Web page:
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Decolonizing the Notion of Mental illness and Healing in Nigeria, West Africa

Akomolafe, A.C. (2012) Decolonizing the Notion of Mental illness and Healing in Nigeria, West Africa. Critical Psychology in Changing World. pp. 726-740.

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Abstract

Mental illness or socially incongruent behaviours and normalcy are conceptualized in radically different ways by culturally diverse groups. These perspectives are informed by paradigms and cosmologies that situate the human person in storied relation to the self, the constructed world and others. However, an epistemological imbalance privileges Western-inspired conceptions of mental health over non-Western or indigenous perspectives. This hegemonic situation serves to propagate a single story about mental health and distress, thereby casting alternative traditions in inferior light. Bolstered by critical psychology’s critique of mainstream psychology and its decidedly postcolonial and social constructivist themes, I address this situation by interrogating the assumptions behind the modernist beliefs of universality and superiority that undergird orthodox clinical praxis. By exploring irreducibly diverse and rich impressions of mental healing, this submission espouses a socioparticipatory and multicultural clinical praxis, challenges positivistic ideas of therapeutic neutrality in Western psychotherapy, presents ‘evidence’ for the effectiveness of indigenous healing traditions and the notional integrity of culturebound ‘illnesses’, and recommends the legitimacy of attendant alleviative practices. Finally, I advocate a re-imagination of the therapeutic landscape – a rethink that addresses the marginalization of indigenous healing systems, and promotes a polyvocality of healing praxis in the Nigerian mental health terrain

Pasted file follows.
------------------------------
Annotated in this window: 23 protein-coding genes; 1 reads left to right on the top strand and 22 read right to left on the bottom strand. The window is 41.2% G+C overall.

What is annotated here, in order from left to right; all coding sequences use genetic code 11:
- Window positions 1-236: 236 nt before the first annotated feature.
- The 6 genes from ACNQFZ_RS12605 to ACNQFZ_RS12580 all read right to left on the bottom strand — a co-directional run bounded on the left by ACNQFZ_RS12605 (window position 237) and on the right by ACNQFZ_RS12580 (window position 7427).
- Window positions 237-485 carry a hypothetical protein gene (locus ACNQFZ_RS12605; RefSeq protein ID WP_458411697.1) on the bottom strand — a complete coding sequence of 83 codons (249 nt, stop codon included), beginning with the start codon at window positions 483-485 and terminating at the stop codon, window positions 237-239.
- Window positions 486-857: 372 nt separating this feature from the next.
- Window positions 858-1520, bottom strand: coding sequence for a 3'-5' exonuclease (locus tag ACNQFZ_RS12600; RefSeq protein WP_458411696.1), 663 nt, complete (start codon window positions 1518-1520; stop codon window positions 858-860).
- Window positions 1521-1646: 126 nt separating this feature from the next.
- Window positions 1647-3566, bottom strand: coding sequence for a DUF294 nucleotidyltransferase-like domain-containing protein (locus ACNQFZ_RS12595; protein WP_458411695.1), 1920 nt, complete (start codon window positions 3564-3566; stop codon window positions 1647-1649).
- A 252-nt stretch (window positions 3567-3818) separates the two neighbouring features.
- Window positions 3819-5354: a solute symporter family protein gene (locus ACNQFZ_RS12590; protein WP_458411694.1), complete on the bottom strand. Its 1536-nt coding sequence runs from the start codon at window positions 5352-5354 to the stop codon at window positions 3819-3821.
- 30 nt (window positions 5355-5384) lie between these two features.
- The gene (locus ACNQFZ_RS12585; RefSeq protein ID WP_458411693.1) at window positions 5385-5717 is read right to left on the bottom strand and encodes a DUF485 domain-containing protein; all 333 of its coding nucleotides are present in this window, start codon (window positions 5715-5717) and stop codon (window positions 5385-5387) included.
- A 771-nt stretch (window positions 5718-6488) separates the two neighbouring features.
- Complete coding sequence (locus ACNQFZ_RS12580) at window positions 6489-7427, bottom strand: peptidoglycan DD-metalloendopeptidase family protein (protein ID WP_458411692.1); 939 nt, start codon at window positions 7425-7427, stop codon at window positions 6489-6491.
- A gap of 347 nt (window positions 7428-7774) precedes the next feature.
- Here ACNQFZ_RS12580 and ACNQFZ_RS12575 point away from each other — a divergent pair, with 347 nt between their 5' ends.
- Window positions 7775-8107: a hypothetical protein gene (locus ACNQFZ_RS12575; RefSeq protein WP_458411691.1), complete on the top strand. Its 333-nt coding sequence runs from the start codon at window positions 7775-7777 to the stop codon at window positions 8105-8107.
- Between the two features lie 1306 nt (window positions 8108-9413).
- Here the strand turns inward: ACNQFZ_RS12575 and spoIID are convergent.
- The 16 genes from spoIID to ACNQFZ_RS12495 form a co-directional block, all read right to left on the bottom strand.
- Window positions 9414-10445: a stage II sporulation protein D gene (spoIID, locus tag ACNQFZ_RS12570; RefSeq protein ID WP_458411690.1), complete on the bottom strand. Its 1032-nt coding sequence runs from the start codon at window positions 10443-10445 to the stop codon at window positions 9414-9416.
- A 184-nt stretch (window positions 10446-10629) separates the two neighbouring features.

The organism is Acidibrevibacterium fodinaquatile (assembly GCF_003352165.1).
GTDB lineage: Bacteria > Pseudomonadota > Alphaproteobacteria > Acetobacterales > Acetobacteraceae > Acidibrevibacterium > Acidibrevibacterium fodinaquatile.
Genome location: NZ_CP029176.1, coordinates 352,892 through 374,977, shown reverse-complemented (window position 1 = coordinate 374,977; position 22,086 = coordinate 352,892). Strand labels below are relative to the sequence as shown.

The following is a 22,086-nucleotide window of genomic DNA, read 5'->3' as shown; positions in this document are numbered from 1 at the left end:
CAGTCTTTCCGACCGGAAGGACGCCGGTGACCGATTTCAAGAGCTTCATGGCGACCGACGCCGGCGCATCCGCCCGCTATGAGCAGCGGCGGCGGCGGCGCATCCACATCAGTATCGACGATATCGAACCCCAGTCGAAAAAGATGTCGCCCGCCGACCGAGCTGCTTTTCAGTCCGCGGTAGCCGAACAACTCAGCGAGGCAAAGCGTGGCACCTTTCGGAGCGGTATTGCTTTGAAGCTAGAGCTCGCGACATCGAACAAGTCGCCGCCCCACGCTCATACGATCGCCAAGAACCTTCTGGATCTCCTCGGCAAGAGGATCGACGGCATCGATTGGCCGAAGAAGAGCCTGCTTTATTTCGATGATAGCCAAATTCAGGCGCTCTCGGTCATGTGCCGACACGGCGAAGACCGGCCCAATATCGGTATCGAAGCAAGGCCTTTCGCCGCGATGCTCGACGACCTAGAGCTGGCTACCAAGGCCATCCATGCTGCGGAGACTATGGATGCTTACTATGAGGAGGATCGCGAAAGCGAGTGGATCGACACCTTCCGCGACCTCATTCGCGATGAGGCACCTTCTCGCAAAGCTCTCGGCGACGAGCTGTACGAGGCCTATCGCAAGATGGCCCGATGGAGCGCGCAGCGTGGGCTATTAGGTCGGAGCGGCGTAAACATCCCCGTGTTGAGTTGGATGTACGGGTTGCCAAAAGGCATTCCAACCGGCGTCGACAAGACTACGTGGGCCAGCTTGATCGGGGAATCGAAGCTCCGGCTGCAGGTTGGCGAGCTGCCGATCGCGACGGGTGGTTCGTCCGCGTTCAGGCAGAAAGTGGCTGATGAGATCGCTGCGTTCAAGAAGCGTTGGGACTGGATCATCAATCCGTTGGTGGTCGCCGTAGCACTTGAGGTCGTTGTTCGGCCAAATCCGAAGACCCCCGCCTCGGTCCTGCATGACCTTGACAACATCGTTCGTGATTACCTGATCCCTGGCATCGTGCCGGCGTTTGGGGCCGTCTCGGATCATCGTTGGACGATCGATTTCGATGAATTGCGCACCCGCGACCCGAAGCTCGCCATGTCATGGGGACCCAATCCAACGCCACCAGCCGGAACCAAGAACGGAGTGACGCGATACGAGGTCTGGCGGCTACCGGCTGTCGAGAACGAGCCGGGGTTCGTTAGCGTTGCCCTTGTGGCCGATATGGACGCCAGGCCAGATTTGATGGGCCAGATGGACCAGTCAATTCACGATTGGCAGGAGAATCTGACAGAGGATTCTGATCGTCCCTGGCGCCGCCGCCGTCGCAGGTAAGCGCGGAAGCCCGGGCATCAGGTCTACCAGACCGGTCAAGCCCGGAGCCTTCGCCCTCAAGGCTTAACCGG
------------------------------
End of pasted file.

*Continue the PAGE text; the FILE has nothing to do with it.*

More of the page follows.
Item Type: Article
Subjects: B Philosophy. Psychology. Religion > BF Psychology
Divisions: Faculty of Law, Arts and Social Sciences > School of Humanities
Depositing User: Mr Solomon Bayoko
Date Deposited: 10 Oct 2013 06:46
Last Modified: 19 Jan 2016 14:49
URI: http://eprints.covenantuniversity.edu.ng/id/eprint/1611

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